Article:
After I left the military, I bounced around for a little while from job to job and from state to state. I was still looking for a career, but I wasn’t sure what I wanted to do or how I was going to get there. I had conducted some short trainings and orientations while in the Air Force, and after I left, I thought that maybe I would become a teacher. But I also thought that I wanted to travel and see the world, after all that was one of my motivating factors for joining the Air Force in the first place.
So eventually a couple of friends of mine, after listening to me complain about all of this, convinced me to go sign up for college. It didn’t take much convincing. I was already taking a couple of classes at the community college, but I wasn’t sure if I wanted to take that final step into going to college full time and deciding on a major. I knew I needed to do something drastically different with my life.
So I took that leap! I drove to Kalamazoo, MI, onto Western Michigan University’s campus, and applied. It was surprisingly easy to do! And before I knew it, I was moving into a dorm and taking classes. I majored in English Education. I was also awarded a work study grant and found a job on campus.
At this job, I met Matt, a real, live Atheist! He was the first person I ever met that proclaimed loud and proud that he was an Atheist. I was 21. Matt had also organized a registered student organization on campus called Atheists, Agnostics, and Humanists. He wore his Atheism like a badge, and he was bold, he questioned ideas and authority, and I thought he was a bit arrogant. You see, Matt was the kind of person who wanted to talk a lot about his beliefs. He also was one of those people that wanted to challenge everything challengeable. So he was a valuable person in many ways, but I grew tired of him quickly. So, regrettably, I never joined his organization.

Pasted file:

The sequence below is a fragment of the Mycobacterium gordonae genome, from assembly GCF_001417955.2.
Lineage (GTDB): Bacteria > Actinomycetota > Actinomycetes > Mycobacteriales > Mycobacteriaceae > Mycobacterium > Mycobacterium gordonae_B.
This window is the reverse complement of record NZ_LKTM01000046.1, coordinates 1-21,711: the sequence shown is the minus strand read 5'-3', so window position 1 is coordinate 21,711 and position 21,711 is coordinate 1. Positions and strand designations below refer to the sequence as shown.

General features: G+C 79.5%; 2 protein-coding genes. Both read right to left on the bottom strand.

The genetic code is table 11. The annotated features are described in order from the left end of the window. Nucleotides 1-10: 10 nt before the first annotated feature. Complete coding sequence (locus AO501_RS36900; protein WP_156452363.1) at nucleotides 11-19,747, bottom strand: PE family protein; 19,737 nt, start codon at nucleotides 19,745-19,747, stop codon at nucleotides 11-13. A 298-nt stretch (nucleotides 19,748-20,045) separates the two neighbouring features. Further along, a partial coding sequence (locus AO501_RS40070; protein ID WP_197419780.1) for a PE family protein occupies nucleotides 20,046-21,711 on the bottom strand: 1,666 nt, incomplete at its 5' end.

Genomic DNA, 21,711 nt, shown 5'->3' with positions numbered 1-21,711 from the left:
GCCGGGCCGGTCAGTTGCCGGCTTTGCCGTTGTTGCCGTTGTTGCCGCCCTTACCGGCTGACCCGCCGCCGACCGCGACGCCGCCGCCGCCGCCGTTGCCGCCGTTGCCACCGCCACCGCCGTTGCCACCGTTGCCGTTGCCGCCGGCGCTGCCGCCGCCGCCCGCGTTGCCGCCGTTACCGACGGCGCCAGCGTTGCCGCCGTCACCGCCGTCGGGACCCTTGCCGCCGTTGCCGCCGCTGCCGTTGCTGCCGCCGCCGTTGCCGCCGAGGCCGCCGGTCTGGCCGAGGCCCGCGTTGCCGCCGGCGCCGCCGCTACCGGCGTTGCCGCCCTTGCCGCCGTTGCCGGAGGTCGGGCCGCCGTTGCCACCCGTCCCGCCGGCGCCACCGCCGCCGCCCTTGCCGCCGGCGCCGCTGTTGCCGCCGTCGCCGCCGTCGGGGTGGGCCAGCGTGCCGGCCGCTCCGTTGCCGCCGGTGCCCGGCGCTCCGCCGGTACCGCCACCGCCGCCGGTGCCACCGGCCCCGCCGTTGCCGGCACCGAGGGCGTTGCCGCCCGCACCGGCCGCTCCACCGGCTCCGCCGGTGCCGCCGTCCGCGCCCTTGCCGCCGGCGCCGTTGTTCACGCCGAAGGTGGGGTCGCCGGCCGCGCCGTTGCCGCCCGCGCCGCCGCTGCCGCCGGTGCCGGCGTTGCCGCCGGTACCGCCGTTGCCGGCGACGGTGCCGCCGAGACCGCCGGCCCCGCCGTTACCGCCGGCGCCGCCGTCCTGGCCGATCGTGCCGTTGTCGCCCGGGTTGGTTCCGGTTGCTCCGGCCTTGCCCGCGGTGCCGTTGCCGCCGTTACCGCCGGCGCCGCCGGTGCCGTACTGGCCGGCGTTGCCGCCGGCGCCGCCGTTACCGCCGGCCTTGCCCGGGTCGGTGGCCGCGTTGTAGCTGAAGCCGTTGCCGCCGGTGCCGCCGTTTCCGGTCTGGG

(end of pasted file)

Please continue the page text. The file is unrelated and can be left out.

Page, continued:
To this day, I think that was a big mistake. There are many different kinds of Atheists in this world, just like there are many different kinds of Christian, Jews, Muslims, etc. I should have known that instead of letting one strong personality turn me away from an entire group.
Matt wasn’t the only Atheist I met in college. Through a friend of a friend, I met Amy. Because neither Amy nor I worried much about other’s beliefs before forming a friendship and because we both disliked people who felt the need to constantly talk about their religious beliefs, we were friends for more than a year before we found out we were both Atheists. And even then, our conversation went something like this.
Me: I don’t believe in God.
Amy: Yeah, me either.
Me: Oh really?
Me: Cool. What are going to do tonight?
We both keep current on issues of science, economics, and politics (a place where we disagree), but religion was never the basis of our friendship, so we never really talk about it. I was, and currently am, just happy knowing that I have someone in my life who had the same basic religious view, so when I need someone to talk to about religion or things that concern me about religion, I always have her to go to. In fact, she was the first person I turned to when my daughter started coming home from preschool with Christian ideas of Heaven. Amy didn’t have an answer to help me solve my dilemma, but she had empathy, and that goes a long way in comforting someone when they are upset.
When I was 22, I met another Matt who was Atheist. We had great discussions on why people cling to the idea of Heaven and an eternal afterlife. And shortly after I met Matt, I met my husband, Adam. And with Adam we talked a lot about secular morality as well as political morality and responsibility. I won’t get into that here. We often worried and talked about the demands our families made on us to continue in Christian traditions, like Christmas, even though we are Atheists. I’ll get more into that later.
I also met a lot of people in college who were able to say to me, “I don’t agree with you, but I love you and accept you.” That was very empowering. I started to feel less alone in the world and more like I belonged to a community, something that is often hard for religious minorities to find and also for children who moved around a lot like we did when I was a child. So by the end of college, I felt empowered, confident, and more ready to be myself than I ever had in my life.